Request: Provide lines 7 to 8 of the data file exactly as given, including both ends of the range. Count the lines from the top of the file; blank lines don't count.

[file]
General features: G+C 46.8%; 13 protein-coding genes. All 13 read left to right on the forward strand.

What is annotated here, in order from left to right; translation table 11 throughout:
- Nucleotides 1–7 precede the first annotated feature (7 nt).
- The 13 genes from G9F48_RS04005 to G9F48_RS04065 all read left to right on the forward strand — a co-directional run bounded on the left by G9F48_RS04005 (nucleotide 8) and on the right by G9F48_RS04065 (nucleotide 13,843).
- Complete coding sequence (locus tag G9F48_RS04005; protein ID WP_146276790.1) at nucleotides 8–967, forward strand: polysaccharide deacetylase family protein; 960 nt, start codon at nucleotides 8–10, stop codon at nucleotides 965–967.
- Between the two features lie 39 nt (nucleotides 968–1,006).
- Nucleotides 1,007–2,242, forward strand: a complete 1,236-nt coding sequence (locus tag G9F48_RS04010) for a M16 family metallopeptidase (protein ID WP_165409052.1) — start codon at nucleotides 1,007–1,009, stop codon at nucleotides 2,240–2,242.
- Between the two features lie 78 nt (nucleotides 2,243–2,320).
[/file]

- Nucleotides 1,007–2,242, forward strand: a complete 1,236-nt coding sequence (locus tag G9F48_RS04010) for a M16 family metallopeptidase (protein ID WP_165409052.1) — start codon at nucleotides 1,007–1,009, stop codon at nucleotides 2,240–2,242.
- Between the two features lie 78 nt (nucleotides 2,243–2,320).